Grabowsky, Morrison, Kram: A Chat with The Others

Get the latest from Beat

Grabowsky, Morrison, Kram: A Chat with The Others


Casting my mind back to the 2017 Wangaratta Jazz Festival, I remember the reaction to the debut performance by The Others – an unlikely trio featuring Paul Grabowsky, James Morrison, and Kram of Spiderbait fame. The trio received acclaim following the performance, despite some confusion surrounding the general concept of these three musicians – from quite different backgrounds – improvising together.

This month’s Melbourne International Jazz Festival will give The Others another opportunity to explore the bounds of their music. Speaking with both Kram and Grabowsky about their approach to this group, they remain incredibly enthusiastic about the continually flourishing dynamic between the three.

“There’s a great sense of quality in the group,” Kram says. “I always think of that when we’re playing together. I’ve been in a trio for so many years and Spiderbait is a similar energy; the great thing about trios is that there’s all these different connections.

“There’s this real interconnectivity, which I think works great for improvisation. I really noticed, playing with them, just how different my playing is. If I’m playing with Paul and James, how I play my instrument is very different to how I play with Janet and Whit [in Spiderbait].”

On their critics and the idea of presenting this type of music at festivals like the Melbourne International Jazz Festival, Grabowsky ponders on the idea of purism.

“Jazz is one of those art forms that attracts what I call ‘the trainspotters’, the people who know every recording and every take on every recording. They exchange information on a very micro-level. That is attached to, I think, a very specific way of looking at what jazz is. These people have got a very fixed view, sometimes, about that. I’ve never really subscribed to that idea,” he says.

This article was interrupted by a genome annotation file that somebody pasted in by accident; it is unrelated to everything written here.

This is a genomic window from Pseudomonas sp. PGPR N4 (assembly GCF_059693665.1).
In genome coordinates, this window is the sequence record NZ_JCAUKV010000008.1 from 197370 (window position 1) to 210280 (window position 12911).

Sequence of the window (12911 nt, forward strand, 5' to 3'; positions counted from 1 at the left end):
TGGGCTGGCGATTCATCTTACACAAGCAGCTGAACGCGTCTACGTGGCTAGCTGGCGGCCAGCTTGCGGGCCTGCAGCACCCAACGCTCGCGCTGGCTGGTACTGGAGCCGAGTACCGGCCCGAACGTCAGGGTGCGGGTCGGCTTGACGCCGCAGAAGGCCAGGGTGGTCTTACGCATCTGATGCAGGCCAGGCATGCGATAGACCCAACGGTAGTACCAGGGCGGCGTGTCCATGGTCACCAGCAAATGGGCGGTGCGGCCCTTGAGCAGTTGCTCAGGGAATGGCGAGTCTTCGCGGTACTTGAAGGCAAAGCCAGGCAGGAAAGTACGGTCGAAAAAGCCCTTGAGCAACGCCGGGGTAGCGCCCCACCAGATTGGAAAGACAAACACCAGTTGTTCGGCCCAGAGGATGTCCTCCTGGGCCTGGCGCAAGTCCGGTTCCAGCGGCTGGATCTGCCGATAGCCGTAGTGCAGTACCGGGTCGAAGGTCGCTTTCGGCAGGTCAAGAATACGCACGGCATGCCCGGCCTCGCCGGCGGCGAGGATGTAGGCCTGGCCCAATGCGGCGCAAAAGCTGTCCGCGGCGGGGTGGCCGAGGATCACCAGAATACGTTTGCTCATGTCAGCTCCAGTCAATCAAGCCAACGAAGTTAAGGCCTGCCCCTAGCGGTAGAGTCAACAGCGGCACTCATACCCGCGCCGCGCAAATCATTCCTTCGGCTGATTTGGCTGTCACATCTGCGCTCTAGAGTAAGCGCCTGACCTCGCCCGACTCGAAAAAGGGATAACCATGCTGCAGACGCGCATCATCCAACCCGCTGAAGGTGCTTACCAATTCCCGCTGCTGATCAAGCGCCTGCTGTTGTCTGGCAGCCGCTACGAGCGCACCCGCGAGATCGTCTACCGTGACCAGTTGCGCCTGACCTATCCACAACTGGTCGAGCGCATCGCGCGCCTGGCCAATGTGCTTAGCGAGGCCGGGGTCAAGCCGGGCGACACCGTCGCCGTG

“I started playing jazz as a more-or-less conventional jazz pianist, attempting to convey that tradition. I came to understand over the years that jazz is, for me at least, a word that describes a process. The process is about improvising and it’s about drawing on different traditions, whatever the traditions are, that are authentic to your method of expression. A project like The Others enables three of us to come from our respective places. Even within the jazz world, James and I represent quite different points of view and styles. James is generally known for being what most people would regard as ‘the mainstream’. A lot of what I do sits quite outside that. Under this umbrella of jazz, we’re able to bring what we do with a will to making music together as a band.”

After recording together a number of years ago, being able to bring this music into the live sphere was an accomplishment of its own.

“It was a breakthrough for us to finally play a gig,” Grabowsky says. “We’d done the recording several years ago, but to play it live really subjected the whole concept; it was the testing of the hypothesis. Will this work, or will they go, ‘Who do these jokers think they are?’”

“I didn’t think of that until after. It could’ve been a bit shit if we fucked it up,” Kram laughs. “I wasn’t sure if the audience would dig it, but I knew I would. I was surprised at how I naturally gravitated towards the audience. I thought I’d be a lot more introspective, but as soon as you’re on stage in front of a thousand people it’s like, ‘Alright – let’s fucking do this.’

“It’s taking me happily to another zone,” Kram says, comparing this experience to his rock background. “I wouldn’t say the word ‘comfort’, because I like the risk and reward of this group. You literally walk out of a full house of people and you have no idea what’s going to happen. I always feel there’s a sense of responsibility as well; the best way to make this magic is to look deep into myself and start playing something, but also to listen to what the other guys are doing and communicate. Through that, just like a conversation or any interaction, just let it happen. It starts to work by itself.”